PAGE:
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 Charles Dickens

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Charles Dickens

  • Birth 7 Feb 1812 Portsmouth, Portsmouth Unitary Authority, Hampshire, England
  • Death 9 Jun 1870 Higham, Gravesham Borough, Kent, England
  • Burial Westminster, City of Westminster, Greater London, England
  • Plot Poets Corner
  • GPS
  • Memorial ID 1256

Author. Born in Portsmouth, England, the son of Elizabeth and John Dickens, a Naval Pay Office clerk. The family spent its time between Plymouth, London, and Chatham during his childhood. When he was twelve, his father was imprisoned for debt, and he was put to work at a blacking factory labeling bottles. Upon his father's release, he enrolled in a London school as a day pupil, attending between 1824 and 1827. At fifteen, he found employment as an office boy in an attorney's office, while he studied shorthand at night. At 17, he became a court stenographer. In 1829, he took a position as a parliamentary reporter for the 'Morning Chronicle.' He began writing essays of London life under the pen name Boz, which were appearing in periodicals by 1833. They were collected and published as 'Sketches by Boz' (1836). That same year, he began the serial feature, 'The Posthumous Papers of the Pickwick Club' on commission, and it became a popular success. Most of his work would debut as serials in the periodicals before being published in novel form, these popular works included 'Oliver Twist' (1838); 'Nicholas Nickleby ' (1839); 'The Old Curiosity Shop' (1841); and 'Barnaby Rudge '(1841). His became among the most popular novelists of his day. In 1842, he traveled to Canada and the United States as an advocate for international copyright law. His 'Martin Chuzzlewit' (1844) included an unflattering depiction of his impression of the New World. 'A Christmas Carol' appeared in December 1843. His prolific output also included such titles as 'David Copperfield' (1850), 'Bleak House' (1853); 'Hard Times' (1854); 'Little Dorrit '(1857); 'A Tale of Two Cities' (1859); 'Great Expectations' (1861); and 'Our Mutual Friend '(1865). In 1856 he moved to a country home at Gads Hill, and in 1858, he began taking commissions for public readings of his works. In 1863, he toured France and England, reading from his own work. Further tours of England and Scotland in 1866, and England and Ireland in 1867 exhausted him and damaged his health. Despite his precarious health, further strained by an American reading tour in 1868, he undertook more readings in England upon his return. In 1869, while still on tour, he collapsed, demonstrating all the symptoms of stroke. The rest of the tour was canceled, but he continued to work on another novel; 'The Mystery of Edwin Drood.' By March 1870, he had submitted the first installment of Drood, and completed twelve public readings in London. Five more of the proposed twelve installments of Drood were published by June, when he suffered another stroke. He died within a day having never regained consciousness. Despite his wish to be quietly buried at Rochester Cathedral, he was interred in the Poets' Corner of Westminster Abbey after a private funeral.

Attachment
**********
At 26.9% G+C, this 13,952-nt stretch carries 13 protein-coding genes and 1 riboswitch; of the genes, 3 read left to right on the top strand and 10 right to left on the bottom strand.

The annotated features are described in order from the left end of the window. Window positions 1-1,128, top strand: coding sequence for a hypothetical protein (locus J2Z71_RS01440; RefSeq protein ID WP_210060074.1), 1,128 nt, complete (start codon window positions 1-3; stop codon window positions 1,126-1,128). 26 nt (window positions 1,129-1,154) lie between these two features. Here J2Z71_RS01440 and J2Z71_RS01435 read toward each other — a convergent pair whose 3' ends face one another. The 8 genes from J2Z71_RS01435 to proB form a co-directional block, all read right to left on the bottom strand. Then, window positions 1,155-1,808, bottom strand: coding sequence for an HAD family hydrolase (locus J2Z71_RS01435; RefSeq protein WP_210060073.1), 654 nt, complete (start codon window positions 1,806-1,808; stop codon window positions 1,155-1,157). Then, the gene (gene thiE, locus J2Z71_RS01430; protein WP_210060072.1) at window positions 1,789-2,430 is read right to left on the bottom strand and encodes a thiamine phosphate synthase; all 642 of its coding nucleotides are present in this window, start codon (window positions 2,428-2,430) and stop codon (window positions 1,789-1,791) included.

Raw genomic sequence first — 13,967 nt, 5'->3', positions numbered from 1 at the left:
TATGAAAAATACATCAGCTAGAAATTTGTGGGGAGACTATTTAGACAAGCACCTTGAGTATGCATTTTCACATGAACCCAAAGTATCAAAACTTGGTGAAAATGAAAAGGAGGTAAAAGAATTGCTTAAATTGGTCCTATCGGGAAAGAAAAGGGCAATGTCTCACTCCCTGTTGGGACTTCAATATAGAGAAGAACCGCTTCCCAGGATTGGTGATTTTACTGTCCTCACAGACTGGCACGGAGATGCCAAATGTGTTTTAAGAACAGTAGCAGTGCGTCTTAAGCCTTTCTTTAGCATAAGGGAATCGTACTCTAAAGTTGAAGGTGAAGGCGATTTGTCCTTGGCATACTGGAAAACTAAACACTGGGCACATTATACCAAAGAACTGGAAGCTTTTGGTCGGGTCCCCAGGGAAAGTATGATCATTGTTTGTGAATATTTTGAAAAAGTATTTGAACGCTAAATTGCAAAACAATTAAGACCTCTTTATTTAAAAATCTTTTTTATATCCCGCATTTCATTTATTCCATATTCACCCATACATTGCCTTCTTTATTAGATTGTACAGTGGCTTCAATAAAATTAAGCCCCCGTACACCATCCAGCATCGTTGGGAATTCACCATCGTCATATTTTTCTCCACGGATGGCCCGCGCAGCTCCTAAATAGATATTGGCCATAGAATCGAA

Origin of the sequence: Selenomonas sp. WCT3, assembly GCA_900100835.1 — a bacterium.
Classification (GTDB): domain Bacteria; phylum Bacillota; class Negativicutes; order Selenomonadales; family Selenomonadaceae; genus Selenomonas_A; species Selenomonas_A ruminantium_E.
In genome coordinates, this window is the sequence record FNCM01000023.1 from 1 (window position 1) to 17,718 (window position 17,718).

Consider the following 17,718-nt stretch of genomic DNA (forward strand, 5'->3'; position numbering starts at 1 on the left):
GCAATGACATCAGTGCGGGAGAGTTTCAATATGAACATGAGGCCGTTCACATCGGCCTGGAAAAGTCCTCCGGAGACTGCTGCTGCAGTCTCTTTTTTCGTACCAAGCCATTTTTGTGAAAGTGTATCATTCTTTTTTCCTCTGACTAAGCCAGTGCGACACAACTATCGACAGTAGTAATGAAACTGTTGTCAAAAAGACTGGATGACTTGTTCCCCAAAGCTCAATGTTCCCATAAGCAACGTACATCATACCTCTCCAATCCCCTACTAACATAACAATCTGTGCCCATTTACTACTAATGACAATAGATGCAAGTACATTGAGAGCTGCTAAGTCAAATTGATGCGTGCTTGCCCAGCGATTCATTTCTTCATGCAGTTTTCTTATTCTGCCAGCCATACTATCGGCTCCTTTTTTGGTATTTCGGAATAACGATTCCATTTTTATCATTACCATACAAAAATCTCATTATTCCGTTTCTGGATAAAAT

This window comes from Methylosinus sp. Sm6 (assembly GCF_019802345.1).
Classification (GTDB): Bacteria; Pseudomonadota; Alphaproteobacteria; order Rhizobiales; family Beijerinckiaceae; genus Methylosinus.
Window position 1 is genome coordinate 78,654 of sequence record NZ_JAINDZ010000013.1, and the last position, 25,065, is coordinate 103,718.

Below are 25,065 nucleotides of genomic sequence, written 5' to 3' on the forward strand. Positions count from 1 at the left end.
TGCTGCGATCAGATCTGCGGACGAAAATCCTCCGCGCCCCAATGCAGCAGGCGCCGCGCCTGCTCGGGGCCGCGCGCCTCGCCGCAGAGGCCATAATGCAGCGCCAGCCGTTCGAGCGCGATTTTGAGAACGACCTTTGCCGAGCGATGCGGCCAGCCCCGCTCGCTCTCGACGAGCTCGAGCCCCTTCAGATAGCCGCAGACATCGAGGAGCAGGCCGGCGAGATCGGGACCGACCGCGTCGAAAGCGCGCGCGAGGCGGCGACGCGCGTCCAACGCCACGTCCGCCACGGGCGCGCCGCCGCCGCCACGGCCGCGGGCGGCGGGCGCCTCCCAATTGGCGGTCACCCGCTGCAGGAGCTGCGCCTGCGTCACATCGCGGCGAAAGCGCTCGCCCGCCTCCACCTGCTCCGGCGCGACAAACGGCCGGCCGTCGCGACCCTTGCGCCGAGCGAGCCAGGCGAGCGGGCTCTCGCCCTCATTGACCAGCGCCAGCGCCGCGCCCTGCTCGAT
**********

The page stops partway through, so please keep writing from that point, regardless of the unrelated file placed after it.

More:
Bio by: Iola





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  • Maintained by: Find A Grave
  • Added: 1 Jan 2001
  • Find A Grave Memorial 1256
  • Find A Grave, database and images ( : accessed ), memorial page for Charles Dickens (7 Feb 1812–9 Jun 1870), Find A Grave Memorial no. 1256, citing Westminster Abbey, Westminster, City of Westminster, Greater London, England ; Maintained by Find A Grave .